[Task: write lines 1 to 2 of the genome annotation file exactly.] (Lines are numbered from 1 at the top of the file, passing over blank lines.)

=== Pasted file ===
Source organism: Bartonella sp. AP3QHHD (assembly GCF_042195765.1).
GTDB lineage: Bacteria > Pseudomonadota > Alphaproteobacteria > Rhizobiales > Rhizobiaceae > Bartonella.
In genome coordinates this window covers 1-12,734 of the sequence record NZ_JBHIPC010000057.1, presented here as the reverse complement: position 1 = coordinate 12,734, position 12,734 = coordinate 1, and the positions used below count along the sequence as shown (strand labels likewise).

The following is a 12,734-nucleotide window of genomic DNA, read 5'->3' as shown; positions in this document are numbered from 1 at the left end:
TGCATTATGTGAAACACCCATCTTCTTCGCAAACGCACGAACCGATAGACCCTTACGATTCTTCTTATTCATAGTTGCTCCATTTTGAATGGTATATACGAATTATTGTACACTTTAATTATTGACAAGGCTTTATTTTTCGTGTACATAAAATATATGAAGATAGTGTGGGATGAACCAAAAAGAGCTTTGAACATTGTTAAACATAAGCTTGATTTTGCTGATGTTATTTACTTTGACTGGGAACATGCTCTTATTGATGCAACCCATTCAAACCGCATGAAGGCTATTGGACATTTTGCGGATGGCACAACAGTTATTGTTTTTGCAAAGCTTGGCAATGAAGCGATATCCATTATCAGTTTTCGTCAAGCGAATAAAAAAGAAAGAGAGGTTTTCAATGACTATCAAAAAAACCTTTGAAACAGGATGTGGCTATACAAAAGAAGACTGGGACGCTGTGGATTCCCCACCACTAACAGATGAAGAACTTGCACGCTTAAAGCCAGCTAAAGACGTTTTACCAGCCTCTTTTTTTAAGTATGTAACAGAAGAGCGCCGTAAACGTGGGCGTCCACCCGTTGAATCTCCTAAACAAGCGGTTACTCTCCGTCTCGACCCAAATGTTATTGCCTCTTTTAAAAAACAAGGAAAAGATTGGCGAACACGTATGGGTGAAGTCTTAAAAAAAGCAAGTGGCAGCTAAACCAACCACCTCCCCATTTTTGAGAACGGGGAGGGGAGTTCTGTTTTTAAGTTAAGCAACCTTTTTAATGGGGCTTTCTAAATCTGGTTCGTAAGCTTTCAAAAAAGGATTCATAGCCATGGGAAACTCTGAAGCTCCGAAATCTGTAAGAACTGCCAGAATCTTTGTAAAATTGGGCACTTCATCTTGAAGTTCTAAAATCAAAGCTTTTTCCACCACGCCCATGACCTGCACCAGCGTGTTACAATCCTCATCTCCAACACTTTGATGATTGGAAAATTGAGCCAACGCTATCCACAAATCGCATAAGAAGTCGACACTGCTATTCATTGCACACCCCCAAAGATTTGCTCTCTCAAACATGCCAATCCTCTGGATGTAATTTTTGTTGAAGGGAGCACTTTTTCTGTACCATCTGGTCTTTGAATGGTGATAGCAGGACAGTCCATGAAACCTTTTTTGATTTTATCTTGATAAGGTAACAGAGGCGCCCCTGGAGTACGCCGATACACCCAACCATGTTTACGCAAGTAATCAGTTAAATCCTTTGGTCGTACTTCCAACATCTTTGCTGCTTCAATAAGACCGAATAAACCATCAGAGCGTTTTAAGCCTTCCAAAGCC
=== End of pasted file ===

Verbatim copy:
Source organism: Bartonella sp. AP3QHHD (assembly GCF_042195765.1).
GTDB lineage: Bacteria > Pseudomonadota > Alphaproteobacteria > Rhizobiales > Rhizobiaceae > Bartonella.